Twenty thousand pounds is not a bad haul if you’re making an art film. That’s the amount the two winners of the 2016 Jerwood/FVU (Film and Video Umbrella) Awards each received to create moving-image works on the theme of ‘Borrowed Time’. In the case of New York-born Karen Kramer’s ‘The Eye That Articulates Belongs on Land’, you get a sense of where the money went. Shot in Shiretoko National Park in the far north of Japan, and around the Fukushima Daiichi nuclear reactor (the 2011 site of the worst nuclear disaster since Chernobyl, triggered by a tsunami that was in turn triggered by the Tōhoku earthquake) the photography is stunning. Moving from a bleak seafront littered with concrete tetrapods used to create a seawall, to lush hilly landscapes, to bleak street scenes of abandoned shops, the mood is contemplative, the camera lingering to capture compelling details. Our protagonist is a little fox, first seen on the shore, then as a taxidermy victim, and finally – and this is where the film goes nutsobananas – as a CGI’ed skin-and-bones body floating through space listening to a… well, you really have to see it.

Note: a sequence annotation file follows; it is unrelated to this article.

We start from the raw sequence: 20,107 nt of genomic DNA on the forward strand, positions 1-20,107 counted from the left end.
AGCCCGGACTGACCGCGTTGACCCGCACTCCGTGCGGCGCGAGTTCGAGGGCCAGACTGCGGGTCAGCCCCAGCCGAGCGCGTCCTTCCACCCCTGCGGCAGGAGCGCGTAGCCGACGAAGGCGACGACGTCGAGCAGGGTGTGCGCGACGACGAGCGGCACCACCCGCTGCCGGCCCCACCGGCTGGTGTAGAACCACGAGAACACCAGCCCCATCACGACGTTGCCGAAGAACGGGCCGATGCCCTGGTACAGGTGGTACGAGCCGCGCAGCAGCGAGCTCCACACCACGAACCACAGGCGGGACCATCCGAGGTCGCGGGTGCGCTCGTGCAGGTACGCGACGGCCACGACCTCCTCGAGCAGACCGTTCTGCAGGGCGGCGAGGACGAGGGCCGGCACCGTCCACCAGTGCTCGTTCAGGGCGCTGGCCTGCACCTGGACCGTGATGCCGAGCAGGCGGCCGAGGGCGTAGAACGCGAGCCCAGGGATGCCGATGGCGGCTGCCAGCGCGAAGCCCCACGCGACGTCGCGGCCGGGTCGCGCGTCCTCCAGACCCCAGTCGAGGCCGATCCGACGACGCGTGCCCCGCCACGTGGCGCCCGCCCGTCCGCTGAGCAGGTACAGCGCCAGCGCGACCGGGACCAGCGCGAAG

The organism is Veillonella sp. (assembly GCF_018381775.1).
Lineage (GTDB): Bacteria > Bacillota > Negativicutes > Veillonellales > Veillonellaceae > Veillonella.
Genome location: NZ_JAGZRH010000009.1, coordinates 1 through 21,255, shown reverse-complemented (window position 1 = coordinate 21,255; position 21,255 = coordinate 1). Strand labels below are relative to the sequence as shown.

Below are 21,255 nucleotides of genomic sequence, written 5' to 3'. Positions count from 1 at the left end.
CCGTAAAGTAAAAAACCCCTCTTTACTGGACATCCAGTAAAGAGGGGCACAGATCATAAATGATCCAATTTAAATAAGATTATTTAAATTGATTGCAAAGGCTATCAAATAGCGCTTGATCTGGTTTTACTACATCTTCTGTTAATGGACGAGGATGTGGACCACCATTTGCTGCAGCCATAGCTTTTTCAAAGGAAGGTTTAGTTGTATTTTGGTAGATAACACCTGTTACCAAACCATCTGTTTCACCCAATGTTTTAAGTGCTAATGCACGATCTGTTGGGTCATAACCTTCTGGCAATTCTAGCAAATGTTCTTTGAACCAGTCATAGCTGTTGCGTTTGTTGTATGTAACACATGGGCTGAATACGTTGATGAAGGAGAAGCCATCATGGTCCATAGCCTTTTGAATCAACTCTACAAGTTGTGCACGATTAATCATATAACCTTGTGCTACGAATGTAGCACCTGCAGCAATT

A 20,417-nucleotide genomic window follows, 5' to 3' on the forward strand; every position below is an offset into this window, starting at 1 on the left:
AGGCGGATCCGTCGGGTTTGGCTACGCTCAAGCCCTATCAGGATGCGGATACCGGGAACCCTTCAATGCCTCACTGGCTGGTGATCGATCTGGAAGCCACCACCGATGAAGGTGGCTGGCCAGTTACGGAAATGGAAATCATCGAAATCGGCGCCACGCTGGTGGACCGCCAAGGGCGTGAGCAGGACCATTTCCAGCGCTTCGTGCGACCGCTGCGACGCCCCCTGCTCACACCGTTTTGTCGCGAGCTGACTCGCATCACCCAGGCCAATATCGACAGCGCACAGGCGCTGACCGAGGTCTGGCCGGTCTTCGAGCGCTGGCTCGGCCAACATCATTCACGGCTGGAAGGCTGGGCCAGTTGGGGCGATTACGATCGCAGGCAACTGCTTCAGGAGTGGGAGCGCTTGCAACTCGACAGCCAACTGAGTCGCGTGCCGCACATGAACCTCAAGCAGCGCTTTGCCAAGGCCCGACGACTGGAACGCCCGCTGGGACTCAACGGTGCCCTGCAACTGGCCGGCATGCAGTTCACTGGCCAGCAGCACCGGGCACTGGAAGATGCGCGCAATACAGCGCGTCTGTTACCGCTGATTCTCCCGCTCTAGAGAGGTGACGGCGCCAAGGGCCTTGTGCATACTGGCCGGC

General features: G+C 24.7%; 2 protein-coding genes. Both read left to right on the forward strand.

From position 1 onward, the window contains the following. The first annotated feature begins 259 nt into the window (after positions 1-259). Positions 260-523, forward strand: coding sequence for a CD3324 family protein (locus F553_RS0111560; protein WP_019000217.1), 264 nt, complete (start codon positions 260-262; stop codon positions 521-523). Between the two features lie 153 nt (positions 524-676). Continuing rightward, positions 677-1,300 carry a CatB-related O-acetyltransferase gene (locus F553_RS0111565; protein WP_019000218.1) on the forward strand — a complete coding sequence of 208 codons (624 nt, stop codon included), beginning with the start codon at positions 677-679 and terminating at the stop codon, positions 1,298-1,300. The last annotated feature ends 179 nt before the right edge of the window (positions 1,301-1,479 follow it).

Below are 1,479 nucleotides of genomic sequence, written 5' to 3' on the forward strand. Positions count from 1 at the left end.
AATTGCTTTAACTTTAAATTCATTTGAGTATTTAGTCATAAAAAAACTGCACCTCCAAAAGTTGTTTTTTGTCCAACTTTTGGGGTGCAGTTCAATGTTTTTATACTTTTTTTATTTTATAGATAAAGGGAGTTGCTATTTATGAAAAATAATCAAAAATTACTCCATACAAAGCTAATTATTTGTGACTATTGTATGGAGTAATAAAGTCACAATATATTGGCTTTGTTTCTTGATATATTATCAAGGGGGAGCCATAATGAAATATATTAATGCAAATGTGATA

Coincidentally, both winning films are about power stations. UK-born Alice May Williams’s ‘Dream City – More, Better, Sooner’ tackles the prescient topic of London’s rampant development, taking the Battersea Power Station – which is being transformed into a mixed-use ‘international consortium’ – as her point of focus. This film is less impressive than Kramer’s meditation on time and decay. A promising start that takes in the history of urban development in London (with some great archive footage) descends into the standard reading of new property as a menace – with the voiceover doing little to provide nuance, and lapsing into sentimentality about the past. Still, the films work as a pair, and who doesn’t love a power station?